Pearly white teeth are no new concept; we have been obsessed with our smiles for decades, always trying to improve the way we look and in turn how we appear to others. With the greater reach of celebrities, influencers, and social media these days, the obsession to have bright-white almost luminescent teeth has reached an all-time high; this means whitening procedures have also become more prevalent. With an increase in whitening procedures, it is logical to have increased concern for any adverse effects and risks, warranting us to ask the question; how harmful is whitening teeth?
To find the answer to this question and learn the essential information you should know before consulting a dentist, please continue reading.
Stains can seem like they came out of nowhere sometimes and no amount of brushing is going to make a difference. They vary in size, shape, and form but mostly they vary in their origination.
Categorically, teeth stains are divided into two pathways of causation: extrinsic and intrinsic stains. External staining stems from factors such as aging, medication usage (tetracycline), genetics, high fluoride levels, and even developmental disorders of the teeth, such as dental fluorosis.
Internal staining is directly related to beverages (coffee, tea, carbonated drinks, food consumption (types of food with dying abilities), smoking, and even antibiotics. It’s important to know where the stain came from to be able to successfully remove it, if not at least make it look better.
It may look like magic but in reality, physical removal of stains and chemical reactions are at play, hydrogen peroxide being the main contributor to chemical removal dynamics. Teeth stains are chemically made up of chromogens, which are colored compounds of various shades. Breaking and altering these chromogens leads to a lighter color and therefore, the ‘whitening’ effect of teeth is achieved.
Depending on the extent of the stain, the type, and its stubbornness, different options are available for treatment. Whitening toothpaste is recommended for tougher stains and can make a difference of one to two shades lighter at most.
Over-the-counter whitening strips and gels come as a full kit, easy to use and with instructions; to make them safe for home use the peroxide in these kits is of a lower concentration than one used in the oral and dental clinic, meaning shade differences of only one or two levels can be attained. Whitening mouth rinses, work at a much slower rate but are also an option to be used when advised.
Whitening kits using fitted trays are available to increase the contact time of whitening chemicals and to be more, they employ the same method as strips and gels. Lastly, for shade differences more drastic, in-office whitening is the only option. With the help of an expert, more concentrated forms of peroxide can be used safely and thus bringing forth a much whiter and brighter smile than home methods.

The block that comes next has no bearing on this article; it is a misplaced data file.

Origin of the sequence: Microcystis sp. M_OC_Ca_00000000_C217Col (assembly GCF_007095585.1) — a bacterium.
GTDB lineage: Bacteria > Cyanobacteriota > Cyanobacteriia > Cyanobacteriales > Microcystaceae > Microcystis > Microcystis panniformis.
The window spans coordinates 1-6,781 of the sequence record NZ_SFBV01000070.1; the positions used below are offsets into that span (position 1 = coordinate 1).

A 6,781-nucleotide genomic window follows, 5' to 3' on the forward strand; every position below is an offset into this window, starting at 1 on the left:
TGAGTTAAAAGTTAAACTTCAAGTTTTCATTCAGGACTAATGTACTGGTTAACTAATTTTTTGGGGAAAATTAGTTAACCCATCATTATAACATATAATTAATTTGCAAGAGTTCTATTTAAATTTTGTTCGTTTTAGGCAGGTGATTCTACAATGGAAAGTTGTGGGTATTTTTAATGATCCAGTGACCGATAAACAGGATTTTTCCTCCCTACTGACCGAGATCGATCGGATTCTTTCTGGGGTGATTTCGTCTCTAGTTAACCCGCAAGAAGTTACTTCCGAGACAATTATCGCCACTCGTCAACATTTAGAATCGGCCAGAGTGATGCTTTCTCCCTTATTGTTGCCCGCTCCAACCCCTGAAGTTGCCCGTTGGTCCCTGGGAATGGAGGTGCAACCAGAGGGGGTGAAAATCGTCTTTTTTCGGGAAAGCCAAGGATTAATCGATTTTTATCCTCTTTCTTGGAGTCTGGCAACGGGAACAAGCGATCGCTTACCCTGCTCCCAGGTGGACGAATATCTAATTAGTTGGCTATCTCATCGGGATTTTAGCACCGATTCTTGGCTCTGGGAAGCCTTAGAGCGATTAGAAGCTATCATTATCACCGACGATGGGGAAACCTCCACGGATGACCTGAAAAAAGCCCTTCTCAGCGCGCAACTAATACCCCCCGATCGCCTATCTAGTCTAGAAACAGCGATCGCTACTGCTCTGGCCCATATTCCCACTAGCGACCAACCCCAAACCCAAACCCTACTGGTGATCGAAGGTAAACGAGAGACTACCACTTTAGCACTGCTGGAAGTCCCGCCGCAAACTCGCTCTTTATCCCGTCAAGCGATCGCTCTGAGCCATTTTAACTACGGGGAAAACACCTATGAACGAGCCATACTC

Whitening procedures carried out by dental professionals are always recommended, as not only will they be able to guide you better for what is most suitable for you but can do so in the safest, methodical process, ensuring you and your requirements are best-taken care of.
If you’re thinking about improving your smile aesthetically by ‘bleaching’ your teeth, you should also be prepared for possible teeth sensitivity. This means increased sensitivity to hot, cold, and air stimuli for the following days after the procedure. This typically lasts just a few days and can easily be managed by being cautious with food intake and temperature usage.
One of the other most common side effects of whitening is gingival irritation; chemicals placed on the teeth may come into contact, even in minute amounts during the procedure with gingiva (gums), since gums are a soft tissue they are vulnerable to damage and are affected and irritated. This usually mild irritation also may last for a few days until the gums fully recover from the impact.
Despite these common risks and their varying representation, in vitro studies have shown that other additional adverse risks have been reported, these include erosion of teeth, tooth mineral degradation, increase in susceptibility to being demineralized in the future and even damage to the pulp. It is best to seek guidance from an expert in the field before opting for any whitening methods.
It’s important to understand that everyone has different teeth, some are naturally whiter and some yellowish; genetics, demographics, socioeconomic status are just some of the variable factors that contribute to teeth hue(color) and chroma (undertone) as well as many others not listed here. Each tooth, individually, may also respond differently to staining and consequently to whitening procedures meant to correct it.
The best option for you is the one that keeps you content, as all procedures come with some risk and manifest differently from person to person. Whitening your teeth is overall considered safe by relevant authorities and the decision is ultimately entirely up to you. Keep in mind the smile you have and the one you want to have if there is a difference, there is a solution!
Dr. Hanaa Nasir is a dental professional having graduated with honors, currently pursuing her Master's in Oral Surgery, and is a published writer. She has worked for a well-recognized dental hospital in Pakistan and is in the process of attaining her further education from Australia. Still, in the early process of her research based on Psychology and Dentistry, she aims to advocate for, revolutionize and broaden dental care to be well integrated with mental health whilst also working on her own novel. An inquisitive person by nature, Dr.Hanaa dedicates most of her time to science and medicine whilst balancing the obsession with poetry and her art skills.